Friday, January 5, 2007

Superman Returns


And He Does so in Grandiose Fashion

I still believe that Richard Donner’s Superman (1978) is the best superhero movie ever made. It had scope, power, and a great Superman/Lois Lane dynamic that forged an emotional core you cared about. Then came Superman II, which was also good, but leaned more toward campy fun (the third and fourth films don’t even merit a sentence). When I heard Bryan Singer was not only making another sequel, but inserting it in the timeline after the second film, I was skeptical. Could he really duplicate the majesty and power that Donner (and Richard Lester) created in the first two outings?

After learning that Krypton may still exist, Superman (Brandon Routh) disappears for five years. Upon his return, he finds that the world has moved on without him. This includes his beloved Lois Lane (Kate Bosworth), who not only has a significant other and a child, but has penned a Pulitzer Prize winning article entitled “Why the World Doesn’t Need Superman”. More trouble arises when Lex Luthor (Kevin Spacey) pilfers powerful crystals from Superman’s Fortress of Solitude with a plan to grow his own continent where the United States now stands.

Director Singer (X2: X-Men United) apparently ruffled quite a few feathers when he left 20th-Century Fox and X-Men: The Last Stand. I can’t say it was a bad move, however. That film was very good, and this one is just as good, if not better. Superman Returns is simply a great movie, and I couldn’t help but feel sucked in to its thrilling story and wonderfully drawn characters.

Singer wisely takes many steps to link his movie to the originals. Right out of the gate we have a familiar credit sequence (complete with titles that “whoosh” out at you), using John Williams’ famous score. Even though Williams’ hasn’t scored this movie (John Ottman gets the job), that familiar theme does pop up now and then. That opening sequence really sets the stage for something really good, and gratefully, Singer doesn’t disappoint us.

Another link is the casting of virtual unknown Brandon Routh as the Man of Steel. He doesn’t do an impression of Christopher Reeve, but he is Reevian enough that he could pass as his brother. This isn’t a criticism, but a compliment. He is a good casting choice, and is very convincing here. This is a huge relief, because if you don’t believe this guy in the cape is the real deal, the whole movie will implode.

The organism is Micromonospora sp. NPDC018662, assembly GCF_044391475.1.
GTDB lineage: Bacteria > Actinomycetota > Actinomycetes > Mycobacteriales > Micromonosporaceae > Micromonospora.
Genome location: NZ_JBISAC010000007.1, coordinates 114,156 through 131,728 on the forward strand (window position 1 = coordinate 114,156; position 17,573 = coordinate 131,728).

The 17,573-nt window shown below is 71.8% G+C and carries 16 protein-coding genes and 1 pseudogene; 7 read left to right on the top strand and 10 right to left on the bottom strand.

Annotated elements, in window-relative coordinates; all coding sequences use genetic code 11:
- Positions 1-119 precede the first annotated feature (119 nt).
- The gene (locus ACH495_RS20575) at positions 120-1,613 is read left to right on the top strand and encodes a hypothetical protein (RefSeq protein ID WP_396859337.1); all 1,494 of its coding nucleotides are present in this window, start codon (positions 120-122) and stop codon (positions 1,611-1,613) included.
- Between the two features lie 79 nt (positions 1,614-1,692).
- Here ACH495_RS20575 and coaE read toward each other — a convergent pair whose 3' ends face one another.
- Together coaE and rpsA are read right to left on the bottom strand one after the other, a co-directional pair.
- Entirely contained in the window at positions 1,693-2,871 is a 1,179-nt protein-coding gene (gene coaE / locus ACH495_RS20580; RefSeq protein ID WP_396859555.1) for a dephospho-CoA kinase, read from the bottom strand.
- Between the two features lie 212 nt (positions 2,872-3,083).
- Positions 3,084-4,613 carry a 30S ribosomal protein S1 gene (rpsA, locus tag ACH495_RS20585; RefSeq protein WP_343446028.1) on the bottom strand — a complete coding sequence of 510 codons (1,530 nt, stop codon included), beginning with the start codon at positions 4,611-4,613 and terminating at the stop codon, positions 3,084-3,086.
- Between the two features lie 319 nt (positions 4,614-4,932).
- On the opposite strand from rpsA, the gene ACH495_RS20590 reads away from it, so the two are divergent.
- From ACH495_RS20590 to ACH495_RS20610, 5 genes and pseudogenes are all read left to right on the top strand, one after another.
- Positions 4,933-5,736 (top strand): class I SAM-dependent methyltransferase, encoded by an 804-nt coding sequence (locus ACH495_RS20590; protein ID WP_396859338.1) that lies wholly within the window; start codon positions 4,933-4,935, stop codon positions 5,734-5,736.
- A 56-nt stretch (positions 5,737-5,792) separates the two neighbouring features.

Then there’s Lois. I had wondered if Kate Bosworth (Bee Season) was really a good choice for this role, but she quickly put my fears to rest. Kate’s Lois is strong-willed, opinionated, feisty, and magnetic. The chemistry between her and Supes is very strong and feels completely real. The scene where they want to kiss so badly is awesome in its restrained passion and intensity.

Another good casting choice is Kevin Spacey (Beyond the Sea) as Lex Luthor. He is a real creep, seen at the very beginning bilking a dying widow out of her riches. He is much meaner and vicious than the Gene Hackman version, and has no problem killing billions of people to create his own island. Spacey has a lot of fun here, and interjects some good laughs in the midst of his despicableness. Movies like this need a great adversary (especially when the hero is practically indestructible), and Spacey and his bald head deliver the goods.

One huge advantage a remake like this has over a 28 year-old predecessor is special effects. While the effects in the original are still serviceable, and don’t take away from that film’s power (it’s never about effects, anyway), Superman Returns literally blows the lid off the effects can. It’s as if CGI was invented for this movie, as Superman does everything you’ve ever seen him do in the comic medium. He flies with grace and power (and breathtaking speed!), saving plummeting planes and sinking ships. It all looks wonderful and clean, and works spectacularly well.

I also liked the themes running through this film. “We don’t need a savior” Lois tells Superman. Jor-El is quoted as sending his “only son” to earth. Superman is seen in a crucifixion pose, and the list goes on and on. It becomes clear that a savior is needed, as Lois (and many others) would easily be dead without intervention from the Big Guy in the Sky.

This is a very good movie, and probably only suffers from what feels like a protracted third act. Other than that, Superman Returns is a captivating, thrilling and emotionally satisfying yarn, that is a worthy sequel to one of the best ever.

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